Teaching the boys to appreciate the benefits of good movement. Now at Eton College (the last 3 years), we open the gym space to all age groups simultaneously. That means I may have a 13 year old first timer, seeing an 18 year old boy throw some weight overhead. Or is often the case, a first time 18 year old seeing a well practiced 14 year old squat or snatch his own bodyweight. This has caused me to throw the idea of a fixed training continuum to one side and embrace a more interactive process to keep the challenge alive for boys at the different stages of their training journey. The questions I ask of the boys are “Does it look strong? – could he endure it for longer, load it up more, or speed it up successfully?”, “Who is winning; the boy or gravity?” and “Is it the best use of your training time today?” hoping that each of these questions might provoke thought and ownership of the training process.
4) How do you think this particular area applies to youth athletes?
At Eton, the boys change sport each Half (that is a “Term” in Eton language). During Michaelmas it is football and rugby, during Lent it is field game (an Eton only traditional game) or hockey, and the Summer, cricket, athletics, tennis or rowing. It is only boys in their GCSE year or above who may have chosen to row all three Halves. What this means in S&C terms is that we are pretty much providing a year-round underpinning of general physical preparation (GPP). Over their time at the school, we are trying to help the boys understand a little more about what part of their sports preparation can be improved in the gym, and to learn how to balance this up with their fitness and sports skill development too. The biggest growing area for us at the moment is the development of health and wellbeing education. The captive audience of a boarding school does not offer the tight controls on sleep, nutrition and other distractions that one might imagine. But it does offer a broad opportunity to share the message about positive habits in these areas.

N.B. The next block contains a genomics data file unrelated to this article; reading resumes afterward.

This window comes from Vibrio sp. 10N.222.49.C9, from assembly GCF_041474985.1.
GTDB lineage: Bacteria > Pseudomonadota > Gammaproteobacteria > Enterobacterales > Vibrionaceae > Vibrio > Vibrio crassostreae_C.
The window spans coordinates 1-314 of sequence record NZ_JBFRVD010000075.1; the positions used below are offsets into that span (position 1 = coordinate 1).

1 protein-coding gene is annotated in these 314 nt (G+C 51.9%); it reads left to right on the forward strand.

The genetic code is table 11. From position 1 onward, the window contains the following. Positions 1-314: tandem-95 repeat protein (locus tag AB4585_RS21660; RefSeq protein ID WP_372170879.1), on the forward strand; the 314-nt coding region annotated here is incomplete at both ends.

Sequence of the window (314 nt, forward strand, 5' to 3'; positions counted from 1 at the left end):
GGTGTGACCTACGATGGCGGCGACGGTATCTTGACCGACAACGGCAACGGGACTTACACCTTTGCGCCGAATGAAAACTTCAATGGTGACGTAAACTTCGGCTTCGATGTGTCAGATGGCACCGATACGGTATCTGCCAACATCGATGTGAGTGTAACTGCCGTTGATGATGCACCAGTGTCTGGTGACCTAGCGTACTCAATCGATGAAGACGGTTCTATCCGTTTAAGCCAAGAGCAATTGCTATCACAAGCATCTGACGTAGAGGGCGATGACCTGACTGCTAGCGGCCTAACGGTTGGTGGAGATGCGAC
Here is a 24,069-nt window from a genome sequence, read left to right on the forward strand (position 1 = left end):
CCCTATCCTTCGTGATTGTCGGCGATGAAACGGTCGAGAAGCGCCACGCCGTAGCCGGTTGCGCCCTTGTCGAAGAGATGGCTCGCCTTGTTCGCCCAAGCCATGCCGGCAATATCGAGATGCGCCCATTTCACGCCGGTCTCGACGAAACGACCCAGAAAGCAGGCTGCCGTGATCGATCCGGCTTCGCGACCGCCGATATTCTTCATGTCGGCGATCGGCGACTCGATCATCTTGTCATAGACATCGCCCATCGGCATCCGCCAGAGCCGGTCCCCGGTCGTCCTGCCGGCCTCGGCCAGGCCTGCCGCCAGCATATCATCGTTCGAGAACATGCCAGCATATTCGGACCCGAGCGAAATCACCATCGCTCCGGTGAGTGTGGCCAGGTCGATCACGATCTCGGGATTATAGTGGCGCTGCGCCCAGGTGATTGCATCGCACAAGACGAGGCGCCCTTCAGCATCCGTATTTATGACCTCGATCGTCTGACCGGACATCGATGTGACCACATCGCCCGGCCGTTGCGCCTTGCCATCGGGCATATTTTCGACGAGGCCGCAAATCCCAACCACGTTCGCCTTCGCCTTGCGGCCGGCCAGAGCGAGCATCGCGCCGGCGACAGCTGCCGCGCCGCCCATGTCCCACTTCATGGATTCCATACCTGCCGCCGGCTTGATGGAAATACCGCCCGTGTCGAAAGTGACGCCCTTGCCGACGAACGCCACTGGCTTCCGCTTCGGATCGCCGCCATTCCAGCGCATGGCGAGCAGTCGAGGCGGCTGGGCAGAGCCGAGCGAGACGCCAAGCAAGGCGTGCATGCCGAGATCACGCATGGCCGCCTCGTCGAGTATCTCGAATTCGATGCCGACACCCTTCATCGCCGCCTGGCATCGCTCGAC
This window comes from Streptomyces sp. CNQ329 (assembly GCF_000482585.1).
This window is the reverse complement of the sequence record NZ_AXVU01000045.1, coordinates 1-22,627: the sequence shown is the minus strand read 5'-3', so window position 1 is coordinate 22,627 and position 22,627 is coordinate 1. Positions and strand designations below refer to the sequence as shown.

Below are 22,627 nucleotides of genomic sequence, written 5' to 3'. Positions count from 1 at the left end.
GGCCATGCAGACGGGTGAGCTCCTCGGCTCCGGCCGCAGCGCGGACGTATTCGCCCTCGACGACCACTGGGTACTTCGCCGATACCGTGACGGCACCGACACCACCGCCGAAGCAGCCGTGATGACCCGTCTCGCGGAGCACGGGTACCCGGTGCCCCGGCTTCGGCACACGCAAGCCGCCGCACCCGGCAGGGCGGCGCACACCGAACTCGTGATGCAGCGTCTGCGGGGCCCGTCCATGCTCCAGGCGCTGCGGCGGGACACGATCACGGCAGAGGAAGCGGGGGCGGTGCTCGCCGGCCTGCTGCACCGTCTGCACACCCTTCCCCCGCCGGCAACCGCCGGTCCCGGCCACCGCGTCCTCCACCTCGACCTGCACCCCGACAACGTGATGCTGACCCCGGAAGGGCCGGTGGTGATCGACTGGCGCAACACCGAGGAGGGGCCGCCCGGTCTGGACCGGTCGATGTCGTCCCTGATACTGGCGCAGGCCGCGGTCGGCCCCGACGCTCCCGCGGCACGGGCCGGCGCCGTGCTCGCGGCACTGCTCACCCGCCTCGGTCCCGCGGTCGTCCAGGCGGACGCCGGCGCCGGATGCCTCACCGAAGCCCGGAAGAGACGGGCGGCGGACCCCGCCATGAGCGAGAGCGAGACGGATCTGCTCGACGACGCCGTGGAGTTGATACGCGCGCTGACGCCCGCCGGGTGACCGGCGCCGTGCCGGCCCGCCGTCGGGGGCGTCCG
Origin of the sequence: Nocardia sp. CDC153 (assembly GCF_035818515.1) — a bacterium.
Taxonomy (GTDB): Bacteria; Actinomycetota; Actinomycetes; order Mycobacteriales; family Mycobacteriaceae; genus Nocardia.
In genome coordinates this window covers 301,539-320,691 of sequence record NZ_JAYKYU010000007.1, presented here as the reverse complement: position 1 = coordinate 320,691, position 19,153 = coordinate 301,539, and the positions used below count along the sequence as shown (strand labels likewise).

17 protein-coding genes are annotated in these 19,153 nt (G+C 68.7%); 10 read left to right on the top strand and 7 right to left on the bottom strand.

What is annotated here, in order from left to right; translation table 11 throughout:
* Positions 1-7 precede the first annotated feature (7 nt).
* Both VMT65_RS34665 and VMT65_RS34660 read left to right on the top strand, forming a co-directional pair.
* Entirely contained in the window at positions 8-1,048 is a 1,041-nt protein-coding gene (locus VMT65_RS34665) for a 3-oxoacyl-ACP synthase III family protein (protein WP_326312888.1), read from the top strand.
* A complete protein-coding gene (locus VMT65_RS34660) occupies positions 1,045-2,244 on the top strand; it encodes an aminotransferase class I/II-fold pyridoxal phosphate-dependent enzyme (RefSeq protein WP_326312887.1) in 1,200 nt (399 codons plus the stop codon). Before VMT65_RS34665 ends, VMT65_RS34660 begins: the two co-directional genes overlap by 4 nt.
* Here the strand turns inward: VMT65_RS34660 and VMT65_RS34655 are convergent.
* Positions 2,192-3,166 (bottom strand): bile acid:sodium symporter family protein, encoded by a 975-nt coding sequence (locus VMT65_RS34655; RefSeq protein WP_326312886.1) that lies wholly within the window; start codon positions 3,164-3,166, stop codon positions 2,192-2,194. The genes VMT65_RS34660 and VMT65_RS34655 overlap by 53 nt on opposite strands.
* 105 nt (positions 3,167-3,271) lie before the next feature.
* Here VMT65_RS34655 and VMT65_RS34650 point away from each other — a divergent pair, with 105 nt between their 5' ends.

5) What is the best piece of advice you’ve received?
Less a piece of advice, but more a sense of self-realisation after experiencing conflict and dispute in the workplace. As an individual, we are all biased by our own beliefs, but there are always other perspectives, some of which may be equal or more appropriate and insightful than our own. So it is important to take the time early on to understand how an organisation has reached its current structure and build alliances and shared vision before suggesting evolution or change. When I started my current role, I found myself head to head in a dispute that ended up being mediated by legal representatives and other outside professionals, as the strong wills and opposed views had reached crisis point. For me this left its mark and it has taken me a long time to recover. For a while I hid and willed the days and weeks to pass. I even found myself anxious at the start of each new term about the prospect of returning. It has taken me a long time to rebuild my own confidence and to feel able to network and build alliances with the wider team of school staff following my experiences. I would not wish this on anyone else.